Articles online

Source Apportionment and Macro Tracer: Integration of Independent Methods for Quantification of Woody Biomass Burning Contribution to PM10

Category: Aerosol and Atmospheric Chemistry

Accepted Manuscripts
DOI: 10.4209/aaqr.2018.05.0186

Export Citation:  RIS | BibTeX

Milena Stracquadanio, Ettore Petralia , Massimo Berico, Teresa M.G. La Torretta, Antonella Malaguti, Mihaela Mircea, Maurizio Gualtieri, Luisella Ciancarella

  • Laboratory of Atmospheric Pollution, National Agency for New Technologies, Energy and Sustainable Economic Development, ENEA, 40129 Bologna, Italy


Source Apportionment and Macro Tracer approaches for BB determination are compared.
The two independent methods resulted in good agreement.
Determination of a representative conversion factor for olive hardwood burning.
Methods combination for a reliable assessment of BB contribution.
Methods combination useful for site-specific conversion factors assessment.


During the last few years, the rise in woody biomass combustion (BB) for household heating determined an increase of PM mass concentrations, in particular of the fine fraction, in Europe as reported by the European Environmental Agency. The estimation of biomass combustion contribution to airborne particulate matter is therefore an important issue for air quality governance, due to its potential health and environmental impacts. Wood burning contribution to PM10 was estimated in winter time at a rural site in southern Italy by means of two independent methods: Source Apportionment analysis with Positive Matrix Factorization (BBPMF) and Macro Tracer approach based on Levoglucosan concentrations (BBLevo). PM10 and PM2.5 samples were collected every 24 h and 8 h, respectively. Samples were analyzed to determine organic and elemental carbon, Levoglucosan, inorganic ions and elements.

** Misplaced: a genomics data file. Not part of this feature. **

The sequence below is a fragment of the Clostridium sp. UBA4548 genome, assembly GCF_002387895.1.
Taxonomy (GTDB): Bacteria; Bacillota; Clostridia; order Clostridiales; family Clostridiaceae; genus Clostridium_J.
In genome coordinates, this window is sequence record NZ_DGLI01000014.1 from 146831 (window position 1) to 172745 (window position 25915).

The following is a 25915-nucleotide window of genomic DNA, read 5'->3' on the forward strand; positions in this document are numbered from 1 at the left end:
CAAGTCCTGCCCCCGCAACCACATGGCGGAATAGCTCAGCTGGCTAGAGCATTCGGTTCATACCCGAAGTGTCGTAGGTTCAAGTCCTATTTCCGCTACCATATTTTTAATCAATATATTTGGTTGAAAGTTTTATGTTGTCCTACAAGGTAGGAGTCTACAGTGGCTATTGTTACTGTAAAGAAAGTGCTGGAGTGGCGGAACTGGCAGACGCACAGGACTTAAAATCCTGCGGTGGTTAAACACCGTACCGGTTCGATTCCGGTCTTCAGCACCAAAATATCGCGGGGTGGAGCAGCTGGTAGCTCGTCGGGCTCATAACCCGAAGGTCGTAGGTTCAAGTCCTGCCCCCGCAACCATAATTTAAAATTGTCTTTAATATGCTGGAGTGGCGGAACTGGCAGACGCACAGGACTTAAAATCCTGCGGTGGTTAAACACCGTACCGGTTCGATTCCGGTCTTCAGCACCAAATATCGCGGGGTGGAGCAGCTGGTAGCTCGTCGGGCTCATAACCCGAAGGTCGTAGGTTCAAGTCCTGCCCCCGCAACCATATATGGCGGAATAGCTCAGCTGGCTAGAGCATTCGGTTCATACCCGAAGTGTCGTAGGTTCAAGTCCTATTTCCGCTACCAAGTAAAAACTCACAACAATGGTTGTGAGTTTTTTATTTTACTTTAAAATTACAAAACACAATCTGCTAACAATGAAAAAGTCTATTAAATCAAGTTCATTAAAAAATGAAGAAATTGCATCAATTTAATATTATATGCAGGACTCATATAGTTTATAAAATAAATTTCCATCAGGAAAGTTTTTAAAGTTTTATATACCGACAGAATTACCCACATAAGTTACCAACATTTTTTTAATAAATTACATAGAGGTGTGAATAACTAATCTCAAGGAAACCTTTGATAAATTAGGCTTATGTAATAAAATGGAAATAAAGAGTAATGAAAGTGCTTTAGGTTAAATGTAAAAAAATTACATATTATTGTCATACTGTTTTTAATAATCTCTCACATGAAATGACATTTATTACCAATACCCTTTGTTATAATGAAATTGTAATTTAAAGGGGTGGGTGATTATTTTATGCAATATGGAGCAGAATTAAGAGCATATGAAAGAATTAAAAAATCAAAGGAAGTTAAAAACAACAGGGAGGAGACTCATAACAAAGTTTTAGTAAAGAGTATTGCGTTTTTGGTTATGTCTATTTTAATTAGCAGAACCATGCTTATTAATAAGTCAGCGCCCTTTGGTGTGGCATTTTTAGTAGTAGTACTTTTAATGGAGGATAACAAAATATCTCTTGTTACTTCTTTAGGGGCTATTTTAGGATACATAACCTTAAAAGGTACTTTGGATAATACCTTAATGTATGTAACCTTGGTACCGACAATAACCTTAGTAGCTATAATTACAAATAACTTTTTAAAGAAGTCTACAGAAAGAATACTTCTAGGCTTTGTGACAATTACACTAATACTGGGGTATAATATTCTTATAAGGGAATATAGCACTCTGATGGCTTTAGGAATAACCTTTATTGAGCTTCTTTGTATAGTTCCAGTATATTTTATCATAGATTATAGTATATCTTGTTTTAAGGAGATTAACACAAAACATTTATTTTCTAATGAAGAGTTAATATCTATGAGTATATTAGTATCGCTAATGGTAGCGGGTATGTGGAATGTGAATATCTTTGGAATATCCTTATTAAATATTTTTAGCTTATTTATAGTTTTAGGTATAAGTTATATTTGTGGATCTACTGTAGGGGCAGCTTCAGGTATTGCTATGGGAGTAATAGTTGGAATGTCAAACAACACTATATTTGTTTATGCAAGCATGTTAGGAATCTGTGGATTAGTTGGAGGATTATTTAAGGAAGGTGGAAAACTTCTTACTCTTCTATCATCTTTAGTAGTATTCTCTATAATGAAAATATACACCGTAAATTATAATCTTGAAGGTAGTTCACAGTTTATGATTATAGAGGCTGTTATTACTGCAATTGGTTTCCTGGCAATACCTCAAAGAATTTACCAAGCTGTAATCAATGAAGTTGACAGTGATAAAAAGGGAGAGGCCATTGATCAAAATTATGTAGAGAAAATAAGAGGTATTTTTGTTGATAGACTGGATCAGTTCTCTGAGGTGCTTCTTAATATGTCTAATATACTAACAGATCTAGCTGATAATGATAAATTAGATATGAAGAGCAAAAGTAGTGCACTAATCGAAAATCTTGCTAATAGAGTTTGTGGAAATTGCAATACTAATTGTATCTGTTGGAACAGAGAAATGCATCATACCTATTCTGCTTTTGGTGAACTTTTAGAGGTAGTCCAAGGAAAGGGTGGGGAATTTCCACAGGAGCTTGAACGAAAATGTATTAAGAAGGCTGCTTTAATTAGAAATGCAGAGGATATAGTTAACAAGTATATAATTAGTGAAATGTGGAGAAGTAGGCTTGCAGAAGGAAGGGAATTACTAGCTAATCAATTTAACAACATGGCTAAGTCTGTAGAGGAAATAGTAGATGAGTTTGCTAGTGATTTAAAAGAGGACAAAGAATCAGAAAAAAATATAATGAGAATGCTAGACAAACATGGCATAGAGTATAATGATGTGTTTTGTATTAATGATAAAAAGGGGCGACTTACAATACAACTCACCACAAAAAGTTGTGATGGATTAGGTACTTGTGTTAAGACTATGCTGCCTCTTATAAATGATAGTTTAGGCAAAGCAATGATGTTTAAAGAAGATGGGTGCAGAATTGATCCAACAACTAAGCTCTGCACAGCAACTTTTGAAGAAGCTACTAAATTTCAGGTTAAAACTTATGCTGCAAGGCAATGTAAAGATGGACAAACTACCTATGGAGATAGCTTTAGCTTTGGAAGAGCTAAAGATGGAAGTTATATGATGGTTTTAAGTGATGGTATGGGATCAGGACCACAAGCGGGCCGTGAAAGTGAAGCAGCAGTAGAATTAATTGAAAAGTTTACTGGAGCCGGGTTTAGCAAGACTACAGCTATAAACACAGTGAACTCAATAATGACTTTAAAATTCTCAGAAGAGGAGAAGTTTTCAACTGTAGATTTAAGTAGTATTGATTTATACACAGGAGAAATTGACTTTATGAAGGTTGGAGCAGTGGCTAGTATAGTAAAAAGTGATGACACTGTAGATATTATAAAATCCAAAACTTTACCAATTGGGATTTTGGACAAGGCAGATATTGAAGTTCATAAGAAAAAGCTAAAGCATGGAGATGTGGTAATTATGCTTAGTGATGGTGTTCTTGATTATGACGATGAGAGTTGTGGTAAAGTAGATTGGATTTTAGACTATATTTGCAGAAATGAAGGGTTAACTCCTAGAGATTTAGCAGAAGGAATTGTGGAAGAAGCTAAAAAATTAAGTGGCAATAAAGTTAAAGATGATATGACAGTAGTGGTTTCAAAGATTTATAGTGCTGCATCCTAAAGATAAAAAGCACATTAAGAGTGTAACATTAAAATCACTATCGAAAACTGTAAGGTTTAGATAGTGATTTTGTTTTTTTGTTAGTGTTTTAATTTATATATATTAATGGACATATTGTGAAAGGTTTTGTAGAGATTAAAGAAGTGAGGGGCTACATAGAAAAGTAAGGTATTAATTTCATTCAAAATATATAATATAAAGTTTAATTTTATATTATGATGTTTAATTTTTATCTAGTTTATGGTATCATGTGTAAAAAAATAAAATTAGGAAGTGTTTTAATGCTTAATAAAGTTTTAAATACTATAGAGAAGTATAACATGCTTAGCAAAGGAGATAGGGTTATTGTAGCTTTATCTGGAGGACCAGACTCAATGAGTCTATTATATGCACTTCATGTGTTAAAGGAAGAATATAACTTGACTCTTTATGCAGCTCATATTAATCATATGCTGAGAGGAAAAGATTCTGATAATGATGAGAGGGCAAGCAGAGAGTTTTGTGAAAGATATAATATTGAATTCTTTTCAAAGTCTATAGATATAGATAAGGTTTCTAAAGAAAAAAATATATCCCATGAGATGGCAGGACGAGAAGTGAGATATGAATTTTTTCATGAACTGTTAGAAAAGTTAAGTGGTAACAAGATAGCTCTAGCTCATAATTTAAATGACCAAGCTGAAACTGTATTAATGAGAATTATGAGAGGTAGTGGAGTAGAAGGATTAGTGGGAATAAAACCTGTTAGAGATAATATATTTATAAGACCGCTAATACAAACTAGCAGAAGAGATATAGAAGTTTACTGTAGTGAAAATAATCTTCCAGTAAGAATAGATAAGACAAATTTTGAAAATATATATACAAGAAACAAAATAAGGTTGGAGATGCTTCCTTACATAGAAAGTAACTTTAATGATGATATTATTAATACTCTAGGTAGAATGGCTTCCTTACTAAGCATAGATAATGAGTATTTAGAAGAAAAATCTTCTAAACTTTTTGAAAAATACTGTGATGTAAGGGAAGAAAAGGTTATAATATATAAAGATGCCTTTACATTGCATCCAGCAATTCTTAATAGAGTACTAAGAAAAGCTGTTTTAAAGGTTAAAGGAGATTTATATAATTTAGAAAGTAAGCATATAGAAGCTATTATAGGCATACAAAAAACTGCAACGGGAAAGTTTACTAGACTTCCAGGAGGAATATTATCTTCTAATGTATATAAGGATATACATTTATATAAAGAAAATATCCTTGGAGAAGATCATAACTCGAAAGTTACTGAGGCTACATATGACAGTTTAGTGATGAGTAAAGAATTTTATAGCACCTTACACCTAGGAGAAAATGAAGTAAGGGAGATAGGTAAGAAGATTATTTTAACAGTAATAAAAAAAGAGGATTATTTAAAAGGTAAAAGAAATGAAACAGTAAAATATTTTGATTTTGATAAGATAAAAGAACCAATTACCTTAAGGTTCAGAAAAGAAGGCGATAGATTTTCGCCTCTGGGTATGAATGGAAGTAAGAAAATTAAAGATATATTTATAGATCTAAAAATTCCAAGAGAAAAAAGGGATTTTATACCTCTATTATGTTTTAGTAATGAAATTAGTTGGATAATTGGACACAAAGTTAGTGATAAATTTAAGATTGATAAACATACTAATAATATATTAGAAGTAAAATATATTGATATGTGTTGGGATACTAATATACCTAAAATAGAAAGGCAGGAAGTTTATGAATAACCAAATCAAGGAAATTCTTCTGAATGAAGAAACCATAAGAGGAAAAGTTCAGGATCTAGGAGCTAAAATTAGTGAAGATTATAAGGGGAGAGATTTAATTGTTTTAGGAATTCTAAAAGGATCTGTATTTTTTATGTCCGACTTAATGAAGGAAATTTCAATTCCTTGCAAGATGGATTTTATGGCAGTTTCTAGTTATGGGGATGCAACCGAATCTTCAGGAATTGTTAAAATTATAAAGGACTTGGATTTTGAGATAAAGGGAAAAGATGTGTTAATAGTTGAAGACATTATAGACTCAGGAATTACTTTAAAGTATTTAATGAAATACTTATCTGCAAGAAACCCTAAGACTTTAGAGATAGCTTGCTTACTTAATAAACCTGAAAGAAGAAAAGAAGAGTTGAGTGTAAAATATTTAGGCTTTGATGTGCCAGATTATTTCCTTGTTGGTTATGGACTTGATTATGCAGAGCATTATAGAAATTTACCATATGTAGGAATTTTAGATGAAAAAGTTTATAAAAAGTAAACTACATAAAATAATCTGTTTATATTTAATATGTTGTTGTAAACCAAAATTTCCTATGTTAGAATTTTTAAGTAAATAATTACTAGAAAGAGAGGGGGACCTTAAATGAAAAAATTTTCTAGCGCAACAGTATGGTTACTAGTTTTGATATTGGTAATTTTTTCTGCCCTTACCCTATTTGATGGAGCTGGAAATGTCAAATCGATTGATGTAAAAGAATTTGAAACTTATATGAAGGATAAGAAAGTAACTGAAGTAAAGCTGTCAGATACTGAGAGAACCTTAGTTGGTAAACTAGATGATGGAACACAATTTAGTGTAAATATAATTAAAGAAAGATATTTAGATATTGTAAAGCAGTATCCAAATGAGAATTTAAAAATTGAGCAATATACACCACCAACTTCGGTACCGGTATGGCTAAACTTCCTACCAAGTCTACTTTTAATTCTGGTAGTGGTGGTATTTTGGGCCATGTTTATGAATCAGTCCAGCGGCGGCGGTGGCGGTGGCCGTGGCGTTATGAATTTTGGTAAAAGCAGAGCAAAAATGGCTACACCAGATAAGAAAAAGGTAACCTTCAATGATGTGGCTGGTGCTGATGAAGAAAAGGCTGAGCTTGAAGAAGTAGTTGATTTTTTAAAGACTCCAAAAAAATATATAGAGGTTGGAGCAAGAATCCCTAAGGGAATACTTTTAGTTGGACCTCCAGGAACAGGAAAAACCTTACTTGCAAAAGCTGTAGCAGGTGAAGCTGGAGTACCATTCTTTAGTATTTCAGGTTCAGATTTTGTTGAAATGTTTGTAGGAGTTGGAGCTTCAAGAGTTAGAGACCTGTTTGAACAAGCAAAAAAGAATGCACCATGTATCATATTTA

The results obtained by means of the two independent methods revealed a good agreement (r = 0.85), with a linear correlation slope of about 1, providing a reliable assessment of biomass combustion contribution. Woody biomass combustion contributed significantly to PM10 during winter determining on average slightly less than 30% of total PM10 mass. The combination of the independent methods here proposed may be used as a methodology for refining BB emissions contribution to air pollution.


Biomass combustion Particulate matter Levoglucosan PMF Emission sources

Related Article

Aerial Observation of Atmospheric Nanoparticles in Fukue Island, Japan

Kwangyul Lee, Indra Chandra, Takafumi Seto, Yayoi Inomata , Masahiko Hayashi, Akinori Takami, Ayako Yoshino, Yoshio Otani